Friday, August 20, 2010


The above scene should be very familiar to our son Dan, our niece Kathy, and nephew Adam. Maybe it may mean a bit more to Adam, as this is where he met his wife Kjerstin. All of the fore- mentioned people worked at least one summer at this camp during their college years as counselors. Our son Dan maybe worked there at least three summers, so John and I were determined to see the camp. We are now parked outside the town of Big Timber and there is only one other small berg between Big Timber and the camp. After that small town John and I had to take a gravel and deeply rutted road for about 16 miles to get to the camp. That road went through the Beartooth Absaroka Mountain wilderness of the Gallatin National Forest. Just south of this area is Yellowstone Park, to give you a point of reference. The road may have been bad but the scenery was fantastic. We traveled over mountainous terrain and broad forested valleys. We were treated to scenes of monumental rocky walls and towering spires rising to 12,000 feet. We crossed a few rushing mountain streams. No wonder our son Dan wanted to keep returning to Christikon.  When we arrived at the camp there was one lone person there, the head of the camp, Pastor Bob Quam. He was busy with the last of many chores necessary for closing the camp for the summer. He warmly greeted us and gave us a tour of the place. While we were talking to him some animal kept yipping at us. It was a marmot, one of several marmots which like to hang around the camp, according to Bob.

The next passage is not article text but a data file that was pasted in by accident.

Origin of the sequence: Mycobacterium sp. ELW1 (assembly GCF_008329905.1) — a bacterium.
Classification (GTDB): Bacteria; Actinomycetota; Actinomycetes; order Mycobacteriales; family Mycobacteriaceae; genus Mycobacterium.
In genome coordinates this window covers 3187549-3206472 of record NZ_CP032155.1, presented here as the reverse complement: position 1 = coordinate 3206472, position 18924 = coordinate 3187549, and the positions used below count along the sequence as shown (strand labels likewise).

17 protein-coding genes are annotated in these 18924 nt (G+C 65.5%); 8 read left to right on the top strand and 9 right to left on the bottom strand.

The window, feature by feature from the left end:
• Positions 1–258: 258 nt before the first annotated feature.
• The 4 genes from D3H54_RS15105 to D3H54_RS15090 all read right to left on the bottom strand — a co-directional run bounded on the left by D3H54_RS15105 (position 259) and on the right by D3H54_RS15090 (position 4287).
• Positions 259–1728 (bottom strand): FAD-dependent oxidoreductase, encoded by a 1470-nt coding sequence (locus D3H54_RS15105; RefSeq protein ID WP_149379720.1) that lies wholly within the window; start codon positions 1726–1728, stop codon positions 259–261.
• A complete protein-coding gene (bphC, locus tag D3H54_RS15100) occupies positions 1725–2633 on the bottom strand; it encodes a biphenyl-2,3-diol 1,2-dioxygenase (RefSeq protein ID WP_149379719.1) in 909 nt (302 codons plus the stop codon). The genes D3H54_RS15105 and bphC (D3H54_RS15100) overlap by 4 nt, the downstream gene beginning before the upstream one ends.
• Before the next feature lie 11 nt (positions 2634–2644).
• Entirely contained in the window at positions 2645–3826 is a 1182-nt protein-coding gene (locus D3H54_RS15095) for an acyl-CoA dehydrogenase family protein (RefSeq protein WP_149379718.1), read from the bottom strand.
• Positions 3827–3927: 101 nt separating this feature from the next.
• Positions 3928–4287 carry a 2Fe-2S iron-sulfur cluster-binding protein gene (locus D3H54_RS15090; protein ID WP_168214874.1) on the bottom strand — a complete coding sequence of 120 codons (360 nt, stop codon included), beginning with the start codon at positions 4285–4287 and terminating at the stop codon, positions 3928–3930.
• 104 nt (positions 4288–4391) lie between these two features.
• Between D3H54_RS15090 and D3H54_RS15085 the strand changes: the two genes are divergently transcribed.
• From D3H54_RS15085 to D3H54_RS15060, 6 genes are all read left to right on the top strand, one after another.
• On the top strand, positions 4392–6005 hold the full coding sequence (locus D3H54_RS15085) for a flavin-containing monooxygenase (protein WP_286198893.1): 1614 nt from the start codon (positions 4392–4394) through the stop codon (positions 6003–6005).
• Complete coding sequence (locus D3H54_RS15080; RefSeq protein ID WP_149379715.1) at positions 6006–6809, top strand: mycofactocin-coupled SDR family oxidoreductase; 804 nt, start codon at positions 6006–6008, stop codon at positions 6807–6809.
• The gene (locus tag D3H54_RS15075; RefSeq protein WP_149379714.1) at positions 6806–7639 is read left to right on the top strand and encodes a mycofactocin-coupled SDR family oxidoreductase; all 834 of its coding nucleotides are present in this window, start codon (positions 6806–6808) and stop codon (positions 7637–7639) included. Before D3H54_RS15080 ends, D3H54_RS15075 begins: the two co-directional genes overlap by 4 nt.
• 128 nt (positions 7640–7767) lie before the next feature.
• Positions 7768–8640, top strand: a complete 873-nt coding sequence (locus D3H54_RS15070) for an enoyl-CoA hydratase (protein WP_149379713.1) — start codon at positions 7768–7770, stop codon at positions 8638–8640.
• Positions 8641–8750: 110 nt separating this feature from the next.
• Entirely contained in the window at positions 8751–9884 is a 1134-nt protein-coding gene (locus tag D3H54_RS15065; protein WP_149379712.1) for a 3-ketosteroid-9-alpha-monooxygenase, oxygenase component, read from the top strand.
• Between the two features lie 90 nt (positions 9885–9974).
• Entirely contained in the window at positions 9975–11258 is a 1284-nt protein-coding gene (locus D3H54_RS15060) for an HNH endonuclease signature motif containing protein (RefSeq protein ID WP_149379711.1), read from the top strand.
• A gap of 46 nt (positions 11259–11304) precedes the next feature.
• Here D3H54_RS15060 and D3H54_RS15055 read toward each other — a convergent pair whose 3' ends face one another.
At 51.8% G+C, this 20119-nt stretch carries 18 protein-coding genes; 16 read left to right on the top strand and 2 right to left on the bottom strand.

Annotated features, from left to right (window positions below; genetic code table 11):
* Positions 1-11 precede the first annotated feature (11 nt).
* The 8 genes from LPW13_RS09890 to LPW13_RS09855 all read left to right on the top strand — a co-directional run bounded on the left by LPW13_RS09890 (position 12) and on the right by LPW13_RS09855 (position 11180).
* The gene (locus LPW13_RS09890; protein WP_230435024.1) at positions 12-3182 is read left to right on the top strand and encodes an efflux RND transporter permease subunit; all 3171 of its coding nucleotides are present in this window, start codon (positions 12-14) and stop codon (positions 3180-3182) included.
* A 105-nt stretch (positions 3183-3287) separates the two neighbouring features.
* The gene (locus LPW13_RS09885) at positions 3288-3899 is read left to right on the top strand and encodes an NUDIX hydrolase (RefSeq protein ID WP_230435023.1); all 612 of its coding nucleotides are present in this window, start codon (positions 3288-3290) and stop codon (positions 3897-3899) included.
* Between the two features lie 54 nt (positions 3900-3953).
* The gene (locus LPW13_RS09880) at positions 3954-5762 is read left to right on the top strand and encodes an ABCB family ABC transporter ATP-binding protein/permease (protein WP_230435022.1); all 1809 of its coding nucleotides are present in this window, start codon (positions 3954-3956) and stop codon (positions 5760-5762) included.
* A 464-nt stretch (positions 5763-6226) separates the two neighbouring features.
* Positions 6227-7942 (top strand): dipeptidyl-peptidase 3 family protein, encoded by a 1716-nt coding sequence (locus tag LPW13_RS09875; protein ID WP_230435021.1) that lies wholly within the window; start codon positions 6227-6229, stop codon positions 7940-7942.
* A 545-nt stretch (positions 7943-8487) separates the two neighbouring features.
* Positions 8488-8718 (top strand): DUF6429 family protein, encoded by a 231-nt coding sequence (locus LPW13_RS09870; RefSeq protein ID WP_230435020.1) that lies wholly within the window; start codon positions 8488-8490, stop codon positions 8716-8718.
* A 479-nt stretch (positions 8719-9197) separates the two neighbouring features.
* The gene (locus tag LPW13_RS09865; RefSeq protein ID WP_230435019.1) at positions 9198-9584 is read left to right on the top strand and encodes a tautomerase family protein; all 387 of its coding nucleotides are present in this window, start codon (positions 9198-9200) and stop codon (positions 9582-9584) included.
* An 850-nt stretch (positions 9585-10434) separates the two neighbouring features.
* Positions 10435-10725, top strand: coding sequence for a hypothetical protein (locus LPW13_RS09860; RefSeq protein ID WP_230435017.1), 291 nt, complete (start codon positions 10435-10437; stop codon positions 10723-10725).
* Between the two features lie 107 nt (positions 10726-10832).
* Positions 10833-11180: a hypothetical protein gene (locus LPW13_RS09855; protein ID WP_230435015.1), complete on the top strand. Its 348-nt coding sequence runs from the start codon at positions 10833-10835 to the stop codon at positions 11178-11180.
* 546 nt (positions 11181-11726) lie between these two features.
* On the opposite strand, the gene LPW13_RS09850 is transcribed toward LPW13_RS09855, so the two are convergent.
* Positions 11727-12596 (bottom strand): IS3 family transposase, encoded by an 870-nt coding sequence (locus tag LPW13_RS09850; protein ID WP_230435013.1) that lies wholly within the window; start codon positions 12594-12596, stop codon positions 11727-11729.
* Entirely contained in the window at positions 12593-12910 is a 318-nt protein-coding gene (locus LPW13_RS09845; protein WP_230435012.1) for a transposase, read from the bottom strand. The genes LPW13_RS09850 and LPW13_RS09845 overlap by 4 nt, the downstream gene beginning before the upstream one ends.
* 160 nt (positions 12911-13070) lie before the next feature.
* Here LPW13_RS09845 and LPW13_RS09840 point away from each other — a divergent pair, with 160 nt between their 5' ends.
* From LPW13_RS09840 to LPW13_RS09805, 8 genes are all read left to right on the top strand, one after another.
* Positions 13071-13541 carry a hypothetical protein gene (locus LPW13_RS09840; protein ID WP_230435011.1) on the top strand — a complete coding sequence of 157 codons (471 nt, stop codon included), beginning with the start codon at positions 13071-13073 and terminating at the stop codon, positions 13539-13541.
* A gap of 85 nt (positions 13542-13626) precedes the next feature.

The wildlife which we saw during the course of that day were numerous. Toward evening, while returning home, we saw many herds of deer. Counting the few we saw earlier in the day, some of them pronghorn antelope, we saw a total of about 100. In one wheat field there were sandhill cranes feeding peacefully with the deer, a sight which we found quite unusual. We also saw wild turkey and one osprey who was perched high in a tree. On our trip home we stopped at Natural Bridge Park. At one time there was a natural stone bridge spanning the Boulder River here. Being made of limestone it was not destined to last long and now the river running through that canyon is carving out another bridge. What is fascinating is that after the 100-foot waterfall at the mouth of the river, the Boulder river disappears underground and the rocky canyon is devoid of water.The deep canyon and waterfalls were quite an awesome sight. Unfortunately the camera does not quite capture that feeling!

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